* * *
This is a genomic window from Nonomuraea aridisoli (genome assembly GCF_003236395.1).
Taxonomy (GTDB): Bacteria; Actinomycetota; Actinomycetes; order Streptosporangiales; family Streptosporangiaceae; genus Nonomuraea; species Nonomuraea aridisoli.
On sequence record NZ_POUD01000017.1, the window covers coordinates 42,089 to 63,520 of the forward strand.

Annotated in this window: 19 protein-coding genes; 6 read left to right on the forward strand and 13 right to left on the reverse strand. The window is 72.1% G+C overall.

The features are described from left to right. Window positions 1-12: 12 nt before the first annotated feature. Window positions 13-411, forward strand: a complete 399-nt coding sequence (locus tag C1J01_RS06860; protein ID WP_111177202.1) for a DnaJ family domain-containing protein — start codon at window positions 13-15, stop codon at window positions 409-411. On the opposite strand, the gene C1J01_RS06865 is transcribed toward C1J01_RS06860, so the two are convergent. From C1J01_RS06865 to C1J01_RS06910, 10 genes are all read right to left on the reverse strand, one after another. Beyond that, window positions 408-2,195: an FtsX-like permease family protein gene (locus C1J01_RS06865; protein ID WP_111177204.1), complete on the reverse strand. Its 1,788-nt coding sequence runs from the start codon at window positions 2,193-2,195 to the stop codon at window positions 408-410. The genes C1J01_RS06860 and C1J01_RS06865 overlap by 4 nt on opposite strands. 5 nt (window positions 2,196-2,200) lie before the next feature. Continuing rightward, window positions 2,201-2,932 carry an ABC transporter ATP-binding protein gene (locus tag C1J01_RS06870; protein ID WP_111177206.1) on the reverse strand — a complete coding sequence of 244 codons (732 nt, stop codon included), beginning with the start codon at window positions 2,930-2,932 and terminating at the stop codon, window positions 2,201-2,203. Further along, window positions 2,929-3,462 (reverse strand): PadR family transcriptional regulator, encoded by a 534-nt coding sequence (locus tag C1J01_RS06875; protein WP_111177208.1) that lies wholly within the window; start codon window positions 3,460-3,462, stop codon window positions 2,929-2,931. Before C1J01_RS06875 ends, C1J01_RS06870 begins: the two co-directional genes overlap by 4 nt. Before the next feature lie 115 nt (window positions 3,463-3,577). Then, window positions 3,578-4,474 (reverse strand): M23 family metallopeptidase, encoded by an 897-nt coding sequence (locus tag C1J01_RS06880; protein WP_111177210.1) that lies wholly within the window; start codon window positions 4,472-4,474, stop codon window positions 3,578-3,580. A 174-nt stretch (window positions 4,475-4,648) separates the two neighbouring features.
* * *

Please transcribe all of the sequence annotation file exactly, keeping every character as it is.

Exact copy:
This is a genomic window from Nonomuraea aridisoli (genome assembly GCF_003236395.1).
Taxonomy (GTDB): Bacteria; Actinomycetota; Actinomycetes; order Streptosporangiales; family Streptosporangiaceae; genus Nonomuraea; species Nonomuraea aridisoli.
On sequence record NZ_POUD01000017.1, the window covers coordinates 42,089 to 63,520 of the forward strand.

Annotated in this window: 19 protein-coding genes; 6 read left to right on the forward strand and 13 right to left on the reverse strand. The window is 72.1% G+C overall.

The features are described from left to right. Window positions 1-12: 12 nt before the first annotated feature. Window positions 13-411, forward strand: a complete 399-nt coding sequence (locus tag C1J01_RS06860; protein ID WP_111177202.1) for a DnaJ family domain-containing protein — start codon at window positions 13-15, stop codon at window positions 409-411. On the opposite strand, the gene C1J01_RS06865 is transcribed toward C1J01_RS06860, so the two are convergent. From C1J01_RS06865 to C1J01_RS06910, 10 genes are all read right to left on the reverse strand, one after another. Beyond that, window positions 408-2,195: an FtsX-like permease family protein gene (locus C1J01_RS06865; protein ID WP_111177204.1), complete on the reverse strand. Its 1,788-nt coding sequence runs from the start codon at window positions 2,193-2,195 to the stop codon at window positions 408-410. The genes C1J01_RS06860 and C1J01_RS06865 overlap by 4 nt on opposite strands. 5 nt (window positions 2,196-2,200) lie before the next feature. Continuing rightward, window positions 2,201-2,932 carry an ABC transporter ATP-binding protein gene (locus tag C1J01_RS06870; protein ID WP_111177206.1) on the reverse strand — a complete coding sequence of 244 codons (732 nt, stop codon included), beginning with the start codon at window positions 2,930-2,932 and terminating at the stop codon, window positions 2,201-2,203. Further along, window positions 2,929-3,462 (reverse strand): PadR family transcriptional regulator, encoded by a 534-nt coding sequence (locus tag C1J01_RS06875; protein WP_111177208.1) that lies wholly within the window; start codon window positions 3,460-3,462, stop codon window positions 2,929-2,931. Before C1J01_RS06875 ends, C1J01_RS06870 begins: the two co-directional genes overlap by 4 nt. Before the next feature lie 115 nt (window positions 3,463-3,577). Then, window positions 3,578-4,474 (reverse strand): M23 family metallopeptidase, encoded by an 897-nt coding sequence (locus tag C1J01_RS06880; protein WP_111177210.1) that lies wholly within the window; start codon window positions 4,472-4,474, stop codon window positions 3,578-3,580. A 174-nt stretch (window positions 4,475-4,648) separates the two neighbouring features.